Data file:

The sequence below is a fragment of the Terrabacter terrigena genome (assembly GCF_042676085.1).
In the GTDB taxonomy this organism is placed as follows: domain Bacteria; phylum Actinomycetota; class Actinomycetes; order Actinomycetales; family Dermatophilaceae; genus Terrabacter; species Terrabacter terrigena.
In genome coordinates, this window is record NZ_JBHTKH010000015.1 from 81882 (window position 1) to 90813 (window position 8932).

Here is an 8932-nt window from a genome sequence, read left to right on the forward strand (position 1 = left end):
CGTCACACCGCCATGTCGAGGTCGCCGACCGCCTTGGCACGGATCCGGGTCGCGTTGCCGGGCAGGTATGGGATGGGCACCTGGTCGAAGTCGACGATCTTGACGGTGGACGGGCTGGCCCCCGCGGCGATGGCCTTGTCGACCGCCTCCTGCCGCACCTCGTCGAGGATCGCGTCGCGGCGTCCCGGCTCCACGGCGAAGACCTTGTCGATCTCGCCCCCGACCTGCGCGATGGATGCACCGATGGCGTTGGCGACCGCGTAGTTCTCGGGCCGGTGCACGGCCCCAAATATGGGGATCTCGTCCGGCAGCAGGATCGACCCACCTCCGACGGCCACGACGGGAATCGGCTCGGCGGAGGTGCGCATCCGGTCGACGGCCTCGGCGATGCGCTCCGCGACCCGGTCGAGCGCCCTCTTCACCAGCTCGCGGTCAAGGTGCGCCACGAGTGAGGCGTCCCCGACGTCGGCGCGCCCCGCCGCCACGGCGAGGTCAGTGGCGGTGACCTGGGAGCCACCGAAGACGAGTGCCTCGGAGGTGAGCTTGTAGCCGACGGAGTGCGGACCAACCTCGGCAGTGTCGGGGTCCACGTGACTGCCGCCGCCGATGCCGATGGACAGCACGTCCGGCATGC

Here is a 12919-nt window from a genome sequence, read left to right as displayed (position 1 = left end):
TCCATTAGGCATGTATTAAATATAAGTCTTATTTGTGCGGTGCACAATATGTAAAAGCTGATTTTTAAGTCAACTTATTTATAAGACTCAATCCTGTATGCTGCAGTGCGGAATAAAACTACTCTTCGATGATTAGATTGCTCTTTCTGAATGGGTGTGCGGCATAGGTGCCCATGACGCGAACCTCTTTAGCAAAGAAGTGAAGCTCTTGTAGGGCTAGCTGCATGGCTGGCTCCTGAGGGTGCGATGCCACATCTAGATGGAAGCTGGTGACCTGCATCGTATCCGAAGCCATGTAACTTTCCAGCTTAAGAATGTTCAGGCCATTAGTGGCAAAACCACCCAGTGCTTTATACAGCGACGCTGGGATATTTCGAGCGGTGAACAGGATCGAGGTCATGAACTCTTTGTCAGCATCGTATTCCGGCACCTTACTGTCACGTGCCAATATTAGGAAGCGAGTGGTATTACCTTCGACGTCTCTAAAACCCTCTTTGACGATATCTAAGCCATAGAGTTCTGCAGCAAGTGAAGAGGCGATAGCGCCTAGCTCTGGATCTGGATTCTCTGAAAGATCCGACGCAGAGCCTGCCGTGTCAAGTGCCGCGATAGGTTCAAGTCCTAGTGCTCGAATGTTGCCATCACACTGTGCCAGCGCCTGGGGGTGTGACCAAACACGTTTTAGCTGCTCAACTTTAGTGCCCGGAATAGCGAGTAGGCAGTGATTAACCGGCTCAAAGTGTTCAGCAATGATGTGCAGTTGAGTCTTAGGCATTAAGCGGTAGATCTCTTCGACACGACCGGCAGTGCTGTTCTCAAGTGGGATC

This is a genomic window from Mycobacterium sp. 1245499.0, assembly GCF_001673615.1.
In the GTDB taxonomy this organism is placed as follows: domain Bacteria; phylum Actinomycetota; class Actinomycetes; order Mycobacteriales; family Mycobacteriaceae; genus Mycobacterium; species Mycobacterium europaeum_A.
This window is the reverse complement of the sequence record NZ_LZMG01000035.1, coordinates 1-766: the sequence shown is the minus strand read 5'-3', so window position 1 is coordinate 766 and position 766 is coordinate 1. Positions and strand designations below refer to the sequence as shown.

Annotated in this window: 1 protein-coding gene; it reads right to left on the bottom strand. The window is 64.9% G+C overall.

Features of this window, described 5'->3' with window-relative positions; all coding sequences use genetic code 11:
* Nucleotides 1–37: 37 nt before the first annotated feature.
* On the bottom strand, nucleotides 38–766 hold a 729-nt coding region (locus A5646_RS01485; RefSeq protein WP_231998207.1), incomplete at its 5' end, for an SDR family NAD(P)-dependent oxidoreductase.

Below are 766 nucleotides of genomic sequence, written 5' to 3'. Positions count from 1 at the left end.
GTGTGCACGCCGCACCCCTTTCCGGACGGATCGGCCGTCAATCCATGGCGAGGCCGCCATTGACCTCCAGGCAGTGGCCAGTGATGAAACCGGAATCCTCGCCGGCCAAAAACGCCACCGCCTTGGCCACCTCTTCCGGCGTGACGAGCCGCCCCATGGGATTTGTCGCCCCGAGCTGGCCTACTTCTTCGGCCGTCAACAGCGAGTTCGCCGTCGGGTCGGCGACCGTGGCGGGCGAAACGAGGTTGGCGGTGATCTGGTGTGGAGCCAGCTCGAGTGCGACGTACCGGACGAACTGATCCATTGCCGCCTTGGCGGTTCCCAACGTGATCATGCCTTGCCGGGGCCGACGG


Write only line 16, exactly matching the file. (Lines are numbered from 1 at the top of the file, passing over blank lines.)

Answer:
GTGTGCACGCCGCACCCCTTTCCGGACGGATCGGCCGTCAATCCATGGCGAGGCCGCCATTGACCTCCAGGCAGTGGCCAGTGATGAAACCGGAATCCTCGCCGGCCAAAAACGCCACCGCCTTGGCCACCTCTTCCGGCGTGACGAGCCGCCCCATGGGATTTGTCGCCCCGAGCTGGCCTACTTCTTCGGCCGTCAACAGCGAGTTCGCCGTCGGGTCGGCGACCGTGGCGGGCGAAACGAGGTTGGCGGTGATCTGGTGTGGAGCCAGCTCGAGTGCGACGTACCGGACGAACTGATCCATTGCCGCCTTGGCGGTTCCCAACGTGATCATGCCTTGCCGGGGCCGACGG